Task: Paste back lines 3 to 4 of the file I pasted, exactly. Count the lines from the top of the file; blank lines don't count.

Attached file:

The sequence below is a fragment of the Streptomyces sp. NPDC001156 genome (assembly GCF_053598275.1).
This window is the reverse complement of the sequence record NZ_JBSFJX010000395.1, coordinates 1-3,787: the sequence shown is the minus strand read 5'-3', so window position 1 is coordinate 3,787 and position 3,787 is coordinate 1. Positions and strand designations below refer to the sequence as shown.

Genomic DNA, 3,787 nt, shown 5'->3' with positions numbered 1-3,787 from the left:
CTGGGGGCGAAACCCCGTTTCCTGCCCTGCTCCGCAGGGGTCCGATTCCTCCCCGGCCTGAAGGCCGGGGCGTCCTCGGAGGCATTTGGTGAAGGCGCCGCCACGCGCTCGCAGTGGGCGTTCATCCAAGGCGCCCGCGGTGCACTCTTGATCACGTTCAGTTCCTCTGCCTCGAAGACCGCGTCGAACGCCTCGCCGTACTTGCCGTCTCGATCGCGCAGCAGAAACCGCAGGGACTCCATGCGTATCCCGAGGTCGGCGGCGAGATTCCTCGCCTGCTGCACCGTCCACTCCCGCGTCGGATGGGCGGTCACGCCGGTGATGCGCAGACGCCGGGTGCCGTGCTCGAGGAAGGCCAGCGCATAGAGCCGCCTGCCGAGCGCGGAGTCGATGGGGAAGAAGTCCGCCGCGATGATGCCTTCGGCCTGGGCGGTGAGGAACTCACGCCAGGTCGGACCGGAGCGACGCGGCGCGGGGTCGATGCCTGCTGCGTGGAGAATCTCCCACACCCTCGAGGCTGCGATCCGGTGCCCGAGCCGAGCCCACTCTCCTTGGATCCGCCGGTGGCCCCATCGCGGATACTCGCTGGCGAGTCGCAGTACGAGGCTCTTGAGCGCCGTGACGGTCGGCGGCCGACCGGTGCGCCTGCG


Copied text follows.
Genomic DNA, 3,787 nt, shown 5'->3' with positions numbered 1-3,787 from the left:
CTGGGGGCGAAACCCCGTTTCCTGCCCTGCTCCGCAGGGGTCCGATTCCTCCCCGGCCTGAAGGCCGGGGCGTCCTCGGAGGCATTTGGTGAAGGCGCCGCCACGCGCTCGCAGTGGGCGTTCATCCAAGGCGCCCGCGGTGCACTCTTGATCACGTTCAGTTCCTCTGCCTCGAAGACCGCGTCGAACGCCTCGCCGTACTTGCCGTCTCGATCGCGCAGCAGAAACCGCAGGGACTCCATGCGTATCCCGAGGTCGGCGGCGAGATTCCTCGCCTGCTGCACCGTCCACTCCCGCGTCGGATGGGCGGTCACGCCGGTGATGCGCAGACGCCGGGTGCCGTGCTCGAGGAAGGCCAGCGCATAGAGCCGCCTGCCGAGCGCGGAGTCGATGGGGAAGAAGTCCGCCGCGATGATGCCTTCGGCCTGGGCGGTGAGGAACTCACGCCAGGTCGGACCGGAGCGACGCGGCGCGGGGTCGATGCCTGCTGCGTGGAGAATCTCCCACACCCTCGAGGCTGCGATCCGGTGCCCGAGCCGAGCCCACTCTCCTTGGATCCGCCGGTGGCCCCATCGCGGATACTCGCTGGCGAGTCGCAGTACGAGGCTCTTGAGCGCCGTGACGGTCGGCGGCCGACCGGTGCGCCTGCG